The LILAC (Information Literacy) Conference programme is taking place at the University of Nottingham from 24th-26th April. The draft programme is now up on their website and we will be hosting a panel discussion on the relationship between information literacy and the open access movement on Thursday 25th April. The idea to run this panel was partly inspired by watching Paywall the movie last autumn and reflecting on whether open access on its own was enough to ensure that anyone could get access to scholarly knowledge. I was reminded of a quote I used when writing about information literacy for many years from Professor Diana Laurillard, who said (and I am paraphrasing) that giving people access to information and equating it with education was like trying to solve a housing crisis by giving people bricks. There are a whole host of reasons that mean that access to knowledge (ie not having a paywall in place) is just one barrier to people being able to access and use information and knowledge, particularly when that knowledge is published scholarly content, not aimed at an everyday reader. In my mind, open access is vital, but it is really closely related to issues of information literacy such as information privilege, being discerning and knowing how to interpret data and statistics.
In addition to me and Chris, our esteemed panel includes:
- Dr Elizabeth Gadd, Research Policy Manager from Loughborough University,
- Dr Stuart Taylor, Head of Publishing at the Royal Society,
- Stephen Wyber, IFLA’s Policy and Advocacy Manager,
- Claire Sewell from the Research Support Skills Coordinator, University of Cambridge,
- Damian Mitchell, formerly Facet Publishing, now at Lexis Nexis.
The abstract is reproduced below, and we hope if you’re coming to LILAC you’ll join us at the panel. We’ll be writing this up as a blog post in due course, possibly even publishing something depending on the outcome!
This symposium explores the relationship between information literacy and scholarly communication (ACRL, 2013) and how they both relate to the concept of openness. One important aspect of that relationship is how to square open access with developing the literacies that both researchers and citizens need. It considers whether the open access movement has been more successful in highlighting its cause than those who champion for IL and the reasons for any differences. The panel will discuss whether open access without information literacy is helpful, or if information literacy without full access to publicly funded research is realistic. It will also consider the role that copyright education plays in both movements in light of the recent Statement on Copyright Literacy from IFLA (IFLA, 2018).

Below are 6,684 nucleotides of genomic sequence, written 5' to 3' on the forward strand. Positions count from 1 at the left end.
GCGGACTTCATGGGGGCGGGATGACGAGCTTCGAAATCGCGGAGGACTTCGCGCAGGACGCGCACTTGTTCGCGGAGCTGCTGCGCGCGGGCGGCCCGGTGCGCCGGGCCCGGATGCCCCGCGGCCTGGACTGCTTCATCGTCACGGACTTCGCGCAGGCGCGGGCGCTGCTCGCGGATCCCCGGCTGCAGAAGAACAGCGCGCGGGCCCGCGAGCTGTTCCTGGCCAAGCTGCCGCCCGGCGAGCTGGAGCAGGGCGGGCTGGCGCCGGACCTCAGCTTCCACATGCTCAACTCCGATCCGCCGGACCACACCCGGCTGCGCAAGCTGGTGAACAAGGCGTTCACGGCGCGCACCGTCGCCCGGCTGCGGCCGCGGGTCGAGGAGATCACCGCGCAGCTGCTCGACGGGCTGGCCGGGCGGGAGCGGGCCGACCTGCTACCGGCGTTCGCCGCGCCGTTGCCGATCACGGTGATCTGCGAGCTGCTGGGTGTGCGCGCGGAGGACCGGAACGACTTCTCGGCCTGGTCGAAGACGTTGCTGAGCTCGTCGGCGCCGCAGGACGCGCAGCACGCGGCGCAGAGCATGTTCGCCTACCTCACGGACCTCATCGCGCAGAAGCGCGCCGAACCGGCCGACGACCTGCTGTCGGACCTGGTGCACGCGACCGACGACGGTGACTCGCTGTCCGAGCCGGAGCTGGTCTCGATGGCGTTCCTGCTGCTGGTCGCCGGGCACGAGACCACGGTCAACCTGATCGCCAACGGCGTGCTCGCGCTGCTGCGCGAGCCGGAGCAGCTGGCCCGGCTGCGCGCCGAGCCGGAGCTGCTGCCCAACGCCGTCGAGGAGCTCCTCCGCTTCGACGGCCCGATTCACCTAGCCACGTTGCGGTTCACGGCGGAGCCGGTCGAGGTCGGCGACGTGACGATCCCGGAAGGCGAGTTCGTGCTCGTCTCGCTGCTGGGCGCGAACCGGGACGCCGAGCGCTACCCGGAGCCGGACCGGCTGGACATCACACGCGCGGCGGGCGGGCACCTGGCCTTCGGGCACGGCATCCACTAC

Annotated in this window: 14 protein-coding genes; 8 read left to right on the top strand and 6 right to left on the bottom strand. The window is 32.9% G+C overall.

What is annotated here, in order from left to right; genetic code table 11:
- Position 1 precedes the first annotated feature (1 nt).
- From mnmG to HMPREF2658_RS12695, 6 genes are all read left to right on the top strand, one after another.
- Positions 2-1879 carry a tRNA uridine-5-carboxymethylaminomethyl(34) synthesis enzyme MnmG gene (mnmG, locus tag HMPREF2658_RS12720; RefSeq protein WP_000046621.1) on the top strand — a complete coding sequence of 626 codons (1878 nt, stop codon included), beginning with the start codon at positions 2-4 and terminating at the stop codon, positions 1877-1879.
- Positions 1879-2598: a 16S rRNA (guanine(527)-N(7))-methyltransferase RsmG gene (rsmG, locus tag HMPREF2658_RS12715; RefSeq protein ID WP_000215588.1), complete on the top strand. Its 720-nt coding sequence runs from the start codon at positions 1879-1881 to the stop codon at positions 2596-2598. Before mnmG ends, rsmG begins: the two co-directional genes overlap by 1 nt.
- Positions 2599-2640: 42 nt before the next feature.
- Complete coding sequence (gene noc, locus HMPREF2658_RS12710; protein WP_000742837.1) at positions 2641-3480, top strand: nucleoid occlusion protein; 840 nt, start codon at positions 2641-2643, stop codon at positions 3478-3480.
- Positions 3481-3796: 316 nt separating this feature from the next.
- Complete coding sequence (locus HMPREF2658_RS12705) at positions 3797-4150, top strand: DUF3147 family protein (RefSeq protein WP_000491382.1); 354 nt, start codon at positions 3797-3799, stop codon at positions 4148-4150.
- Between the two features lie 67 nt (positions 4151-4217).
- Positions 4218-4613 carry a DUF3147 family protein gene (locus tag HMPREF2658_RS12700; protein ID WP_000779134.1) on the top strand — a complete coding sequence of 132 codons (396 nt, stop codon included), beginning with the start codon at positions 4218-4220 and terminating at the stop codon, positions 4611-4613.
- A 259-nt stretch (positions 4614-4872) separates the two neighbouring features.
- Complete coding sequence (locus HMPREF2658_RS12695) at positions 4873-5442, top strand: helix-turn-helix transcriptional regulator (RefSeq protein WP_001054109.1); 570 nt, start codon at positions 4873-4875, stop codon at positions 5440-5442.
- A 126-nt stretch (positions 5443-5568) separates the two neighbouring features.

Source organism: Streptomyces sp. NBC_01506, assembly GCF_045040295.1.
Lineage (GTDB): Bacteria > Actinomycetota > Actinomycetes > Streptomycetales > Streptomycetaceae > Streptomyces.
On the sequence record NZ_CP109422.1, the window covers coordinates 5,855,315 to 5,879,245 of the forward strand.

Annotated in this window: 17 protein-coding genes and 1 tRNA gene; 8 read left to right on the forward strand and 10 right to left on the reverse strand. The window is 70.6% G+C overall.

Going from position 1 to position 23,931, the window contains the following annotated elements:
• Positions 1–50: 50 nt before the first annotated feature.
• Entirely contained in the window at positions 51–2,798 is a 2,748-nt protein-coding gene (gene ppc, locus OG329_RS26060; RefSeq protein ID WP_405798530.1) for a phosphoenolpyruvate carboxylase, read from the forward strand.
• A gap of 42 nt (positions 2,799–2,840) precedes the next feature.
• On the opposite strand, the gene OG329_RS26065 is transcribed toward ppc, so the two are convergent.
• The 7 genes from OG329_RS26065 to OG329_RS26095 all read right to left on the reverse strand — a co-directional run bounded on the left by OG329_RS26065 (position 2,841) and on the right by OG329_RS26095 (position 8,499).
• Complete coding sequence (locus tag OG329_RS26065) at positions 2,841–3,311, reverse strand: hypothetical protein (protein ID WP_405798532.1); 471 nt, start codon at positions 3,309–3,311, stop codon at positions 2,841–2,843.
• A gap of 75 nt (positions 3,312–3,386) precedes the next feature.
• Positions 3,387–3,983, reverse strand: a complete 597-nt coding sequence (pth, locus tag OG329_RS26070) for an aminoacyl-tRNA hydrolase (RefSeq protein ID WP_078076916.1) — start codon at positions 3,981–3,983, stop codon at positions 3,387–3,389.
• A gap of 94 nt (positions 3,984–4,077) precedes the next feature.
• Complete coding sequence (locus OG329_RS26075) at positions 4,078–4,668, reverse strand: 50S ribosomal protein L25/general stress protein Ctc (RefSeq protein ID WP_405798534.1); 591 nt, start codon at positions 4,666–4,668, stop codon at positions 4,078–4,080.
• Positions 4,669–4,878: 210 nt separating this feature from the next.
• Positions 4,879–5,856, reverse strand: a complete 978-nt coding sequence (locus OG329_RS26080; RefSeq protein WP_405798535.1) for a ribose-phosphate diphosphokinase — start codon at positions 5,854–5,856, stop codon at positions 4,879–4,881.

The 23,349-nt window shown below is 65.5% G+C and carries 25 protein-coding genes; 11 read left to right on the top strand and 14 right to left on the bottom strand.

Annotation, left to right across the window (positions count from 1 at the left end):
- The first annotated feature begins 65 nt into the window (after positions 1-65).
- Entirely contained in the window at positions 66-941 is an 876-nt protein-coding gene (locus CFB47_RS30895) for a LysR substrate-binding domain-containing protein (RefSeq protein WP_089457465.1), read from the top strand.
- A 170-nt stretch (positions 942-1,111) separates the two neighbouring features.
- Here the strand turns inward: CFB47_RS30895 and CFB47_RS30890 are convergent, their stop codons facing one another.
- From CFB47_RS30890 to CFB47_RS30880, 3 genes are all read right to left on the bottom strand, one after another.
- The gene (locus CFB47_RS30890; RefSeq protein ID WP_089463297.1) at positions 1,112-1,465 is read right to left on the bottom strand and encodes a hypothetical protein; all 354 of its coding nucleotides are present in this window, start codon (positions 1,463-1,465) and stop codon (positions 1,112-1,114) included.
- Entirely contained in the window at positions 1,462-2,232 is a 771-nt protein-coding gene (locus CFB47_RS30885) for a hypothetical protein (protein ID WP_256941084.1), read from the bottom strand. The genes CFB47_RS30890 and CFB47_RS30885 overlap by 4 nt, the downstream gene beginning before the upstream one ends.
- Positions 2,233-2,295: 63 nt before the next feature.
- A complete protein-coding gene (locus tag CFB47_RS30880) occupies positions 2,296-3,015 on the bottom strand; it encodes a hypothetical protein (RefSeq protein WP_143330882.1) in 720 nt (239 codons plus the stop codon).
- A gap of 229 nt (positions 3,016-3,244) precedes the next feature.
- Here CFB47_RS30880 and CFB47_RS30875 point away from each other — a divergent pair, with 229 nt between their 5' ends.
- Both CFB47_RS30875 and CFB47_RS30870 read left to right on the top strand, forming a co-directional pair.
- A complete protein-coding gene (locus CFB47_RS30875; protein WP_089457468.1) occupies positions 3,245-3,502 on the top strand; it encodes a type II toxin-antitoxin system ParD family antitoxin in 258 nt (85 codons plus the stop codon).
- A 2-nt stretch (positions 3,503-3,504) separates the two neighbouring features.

The panel will comprise of experts in copyright, information literacy, scholarly communications and open access. It will include a representative from IFLA working in the field of information literacy and copyright reform, an academic publisher and an open access advocate from the Royal Society.
The session starts with a short clip from the movie Paywall: the business of scholarship released in September 2018 to highlight inequalities in access to information and knowledge. The panel will discuss the critical issues of access to knowledge affecting the library and education sector and the role played by both information literacy and open access. They will consider issues such as:
- Information Literacy and its relationship with information privilege and social justice.
- The idea of the open access movement as a movement, and what IL can learn from this in championing for reform.
- The issue of copyright and whose rights should be protected – authors or publishers?
- What can librarians do as collection managers, who negotiate licences with publishers and seek to provide equitable access to those collections for their users?
- What can librarians do as educators to highlight issues surrounding access to information in their teaching?
- Finally the panel will discuss the IFLA Copyright Literacy statement and what role copyright education might plays in both movements.
Delegates will hear from the panel members in turn and then have the opportunity to explore some of these issues in small group discussions. There will be a chance to question the panel further, directed by the Chair. It will end with each panel member offering a short summing up with suggestions for future action. The symposium aims to generate practical ideas for starting a dialogue with those inside and outside the library community to support both the OA and IL movement and to suggest ways the two communities could work together better.
ACRL (2013) Scholarly Communication and Information Literacy Creating Strategic Collaborations for a Changing Academic Environment. ACRL. Available at: http://acrl.ala.org/intersections/
Paywall the movie: the business of scholarship. Available at: https://paywallthemovie.com/
IFLA (2018) Accelerating Access: IFLA Statement on Copyright Education and Copyright Literacy. Available at: https://www.ifla.org/publications/node/67342